What attracted you to the Sonic Sitka Project?
Denis Merrill did. At the 2008 GAL fest, and he showed me the wood. I said let’s do it. Sounds like a cool idea.
Has this project changed/challenged your approach to guitar building?
Not really, no.
Should people care about this project?
Yes, indeed. There are not many organized efforts to experiment / learn, such as this, in the guitar builder’s world…if there are any at all.
What are you learning from your participation in the Sonic Sitka Project?
I hope to learn about the aging of many different styles and types of guitars that use the same wood for the soundboards.
What do you hope to learn from looking at the data collected over the next couple of years?
If there is any particular style of guitar construction or bracing system that ages faster than others, and why.
Do you anticipate collaborating more with other project participants on new designs or refinements?
I hope so.
How important do you think using “alternative” or “sustainable” woods is going to be within the next ten years?
It may become essential.
How do you see guitar building evolving in the 21st century?
New materials will enable new designs.
Do you believe that we are holding back the evolution of music?
I would not say so. Hey, we can only do much, ya know?!
Should we be deconstructing old instruments for their valuable hardwoods and build new instruments that are completely original?
Not habitually, but if the instrument is shot out, beyond repair, and wood is usable, why not?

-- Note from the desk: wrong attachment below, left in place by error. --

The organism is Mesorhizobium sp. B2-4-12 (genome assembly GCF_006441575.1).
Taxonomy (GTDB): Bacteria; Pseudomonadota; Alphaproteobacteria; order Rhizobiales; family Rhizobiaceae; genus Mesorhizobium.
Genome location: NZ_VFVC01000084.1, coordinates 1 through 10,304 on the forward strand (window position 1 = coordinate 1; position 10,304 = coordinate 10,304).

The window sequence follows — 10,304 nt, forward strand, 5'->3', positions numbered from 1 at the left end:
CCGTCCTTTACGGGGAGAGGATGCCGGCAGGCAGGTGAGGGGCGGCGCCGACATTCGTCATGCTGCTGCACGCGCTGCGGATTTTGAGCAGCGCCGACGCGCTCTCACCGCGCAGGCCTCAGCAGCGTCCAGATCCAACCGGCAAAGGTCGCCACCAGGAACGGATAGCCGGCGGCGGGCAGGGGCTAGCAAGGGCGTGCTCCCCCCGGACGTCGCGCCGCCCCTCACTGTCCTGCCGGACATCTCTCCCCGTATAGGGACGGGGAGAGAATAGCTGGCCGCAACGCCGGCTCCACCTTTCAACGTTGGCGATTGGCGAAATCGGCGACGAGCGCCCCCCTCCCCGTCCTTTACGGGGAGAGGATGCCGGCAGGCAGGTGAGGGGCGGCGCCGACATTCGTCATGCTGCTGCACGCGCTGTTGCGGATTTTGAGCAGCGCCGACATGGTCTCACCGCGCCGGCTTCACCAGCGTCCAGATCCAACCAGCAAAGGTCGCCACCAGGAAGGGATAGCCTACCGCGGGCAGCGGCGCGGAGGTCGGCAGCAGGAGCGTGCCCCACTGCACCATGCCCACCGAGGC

Should player’s techniques and needs be the driving force behind design and innovation?
Absolutely. Players make the music. We make the tools.
Do you think that luthiers need to keep making guitars based on well-established designs or should they expand the sonic possibilities of the instrument?
Some must continue building on well established designs, as there are needs for the instruments that are considered “calibration standards”. I have never made a guitar based on a well established design. When my mentor, Thomas Humphrey, began teaching me how to make guitars, 10 years ago, the idea was to have me apply classical guitar innovations to steel strings, ie: lattice bracing, raised fingerboards, etc. I was shown the need to expand the sonic possibilities, for the players and listeners. Go forward I say!
Should players’ technique and needs be driving design and innovation or should luthiers simply strive for innovation?
Sure, player’s needs and wants are foremost in my mind. Of course, their needs intersect with my desire to make instruments with the playability and sound we all desire, hence, innovation comes about.
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